We will soon have a new computer in the classroom and capability to do CCD imaging while observing with the 30" or the 9" scope. We can run the CCD right now on any of the three telescopes on our 30" platform. As a matter of fact I just took an ST7 camera down to Powell and left it for use on the 30" platform. It is a camera I was able to get used off Astromart and it works great. It is an anti-blooming ST7 and will take pretty pictures and can be used to do drift scanning too. It is my backup camera for when one of my cameras at Sunflower is in the shop. I will only need it when that situation occurs. Soon we will have the ST9E and that will give us two cameras owned by the club and this ST7 so we can do just about anything we want.

We can actually hook up the ST7 on the 30" or on one of the two refractors and show what we are looking at in the eyepiece on the monitor in the classroom. Cool huh?

Everyone in the club should learn how to do CCD if they are interested. We now have the equipment to do it. Perhaps we could even have special sessions for that after the public leaves.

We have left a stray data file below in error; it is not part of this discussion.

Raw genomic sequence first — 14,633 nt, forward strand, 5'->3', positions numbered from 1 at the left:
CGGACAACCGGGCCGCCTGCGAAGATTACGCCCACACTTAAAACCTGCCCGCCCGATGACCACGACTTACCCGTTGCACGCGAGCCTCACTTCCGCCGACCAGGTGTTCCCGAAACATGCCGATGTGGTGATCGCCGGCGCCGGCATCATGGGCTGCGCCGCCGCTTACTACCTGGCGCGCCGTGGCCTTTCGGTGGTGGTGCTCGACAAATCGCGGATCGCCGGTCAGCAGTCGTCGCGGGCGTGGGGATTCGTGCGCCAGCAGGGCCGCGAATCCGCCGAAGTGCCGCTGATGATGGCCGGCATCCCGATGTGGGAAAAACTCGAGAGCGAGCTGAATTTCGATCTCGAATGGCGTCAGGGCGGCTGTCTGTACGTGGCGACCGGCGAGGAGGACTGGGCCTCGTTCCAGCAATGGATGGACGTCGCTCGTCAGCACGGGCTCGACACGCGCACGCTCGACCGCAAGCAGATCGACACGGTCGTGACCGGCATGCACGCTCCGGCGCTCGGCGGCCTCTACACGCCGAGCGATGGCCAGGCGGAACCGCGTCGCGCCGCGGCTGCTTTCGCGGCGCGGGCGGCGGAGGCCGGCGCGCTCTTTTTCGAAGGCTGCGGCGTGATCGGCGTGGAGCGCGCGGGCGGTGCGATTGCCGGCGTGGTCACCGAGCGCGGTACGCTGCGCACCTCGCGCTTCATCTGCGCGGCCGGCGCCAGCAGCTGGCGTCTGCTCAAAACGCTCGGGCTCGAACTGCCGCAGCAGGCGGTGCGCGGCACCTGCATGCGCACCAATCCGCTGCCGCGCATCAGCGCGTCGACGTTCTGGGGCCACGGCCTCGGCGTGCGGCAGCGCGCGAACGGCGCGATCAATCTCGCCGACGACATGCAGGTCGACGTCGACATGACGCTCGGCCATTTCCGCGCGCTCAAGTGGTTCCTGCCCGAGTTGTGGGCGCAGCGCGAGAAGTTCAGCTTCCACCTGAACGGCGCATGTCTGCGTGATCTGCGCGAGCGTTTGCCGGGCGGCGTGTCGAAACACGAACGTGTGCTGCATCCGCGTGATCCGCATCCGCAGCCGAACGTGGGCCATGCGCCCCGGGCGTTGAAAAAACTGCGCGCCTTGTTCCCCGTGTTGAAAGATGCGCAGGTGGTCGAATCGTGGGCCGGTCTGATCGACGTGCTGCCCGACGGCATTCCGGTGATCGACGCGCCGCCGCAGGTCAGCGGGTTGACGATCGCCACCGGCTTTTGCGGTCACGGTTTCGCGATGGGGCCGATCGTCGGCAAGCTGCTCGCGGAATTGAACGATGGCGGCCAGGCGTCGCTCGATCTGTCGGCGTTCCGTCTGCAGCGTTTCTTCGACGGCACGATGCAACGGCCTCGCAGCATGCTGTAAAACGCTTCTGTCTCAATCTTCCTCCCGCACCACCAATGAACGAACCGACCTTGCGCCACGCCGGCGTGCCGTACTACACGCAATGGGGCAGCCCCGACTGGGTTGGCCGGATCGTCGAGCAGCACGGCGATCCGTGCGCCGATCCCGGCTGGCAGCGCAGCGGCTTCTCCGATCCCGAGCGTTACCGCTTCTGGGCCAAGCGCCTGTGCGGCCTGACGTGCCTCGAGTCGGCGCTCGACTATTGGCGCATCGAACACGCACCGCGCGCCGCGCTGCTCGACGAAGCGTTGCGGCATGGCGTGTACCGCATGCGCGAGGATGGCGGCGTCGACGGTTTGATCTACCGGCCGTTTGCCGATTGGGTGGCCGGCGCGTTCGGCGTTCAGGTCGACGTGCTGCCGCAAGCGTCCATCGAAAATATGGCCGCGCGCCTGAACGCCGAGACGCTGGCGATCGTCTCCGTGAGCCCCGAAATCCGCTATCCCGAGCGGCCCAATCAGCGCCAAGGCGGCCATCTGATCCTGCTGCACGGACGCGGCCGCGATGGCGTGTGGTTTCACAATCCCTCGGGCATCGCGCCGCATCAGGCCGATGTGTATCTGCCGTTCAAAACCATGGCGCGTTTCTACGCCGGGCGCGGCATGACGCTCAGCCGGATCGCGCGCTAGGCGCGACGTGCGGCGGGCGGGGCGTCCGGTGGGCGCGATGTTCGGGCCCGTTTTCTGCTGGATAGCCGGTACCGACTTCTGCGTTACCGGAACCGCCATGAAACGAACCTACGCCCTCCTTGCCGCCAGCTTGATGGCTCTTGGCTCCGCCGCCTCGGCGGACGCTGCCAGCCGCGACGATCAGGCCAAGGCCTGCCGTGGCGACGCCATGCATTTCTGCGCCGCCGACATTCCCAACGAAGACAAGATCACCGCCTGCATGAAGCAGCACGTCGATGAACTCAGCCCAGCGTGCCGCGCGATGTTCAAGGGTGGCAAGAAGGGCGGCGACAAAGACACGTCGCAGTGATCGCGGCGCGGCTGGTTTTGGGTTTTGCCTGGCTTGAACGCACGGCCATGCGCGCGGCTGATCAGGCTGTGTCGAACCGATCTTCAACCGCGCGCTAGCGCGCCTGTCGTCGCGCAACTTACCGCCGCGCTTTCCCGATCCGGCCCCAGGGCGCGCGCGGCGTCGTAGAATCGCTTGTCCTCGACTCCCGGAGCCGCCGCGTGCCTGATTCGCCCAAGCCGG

Lets get some dialog going on these ideas and see what everyone thinks. Please email me your ideas and I will post them on this web page so everyone can see everybody's thoughts and ideas. We have so many creative minds in the ASKC that I am sure that we can come up with some great ways to increase public awareness and member participation.

Please email this URL to your friends in the ASKC whose emails I may not have.

Thanks for your ideas.

Larry Robinson

lrobinsn@ix.netcom.com

Thoughts from others:

From: JMir5554@aol.com
Date: Sun, 30 Jan 2000 10:00:28 EST
Subject: Re: Every Saturday Night
To: lrobinsn@ix.netcom.com
CC: JMir5554@aol.com

Hey Larry! My thoughts are: If we have enough key holders and volenteers to have it open twice as much lets do it! I would certainly enjoy it.

From: nova@everstar.com

We have a BBS on the Asteroid site where we can encourage discussions like these too.

Anyway, it sounds good to me. Also we can make up various canned CDs that I spoke of before, one to cover Asteroid work, another for Pretty Pictures, and many others to cover almost anything anyone can think of. These will help relieve some of the pressure for the key holders.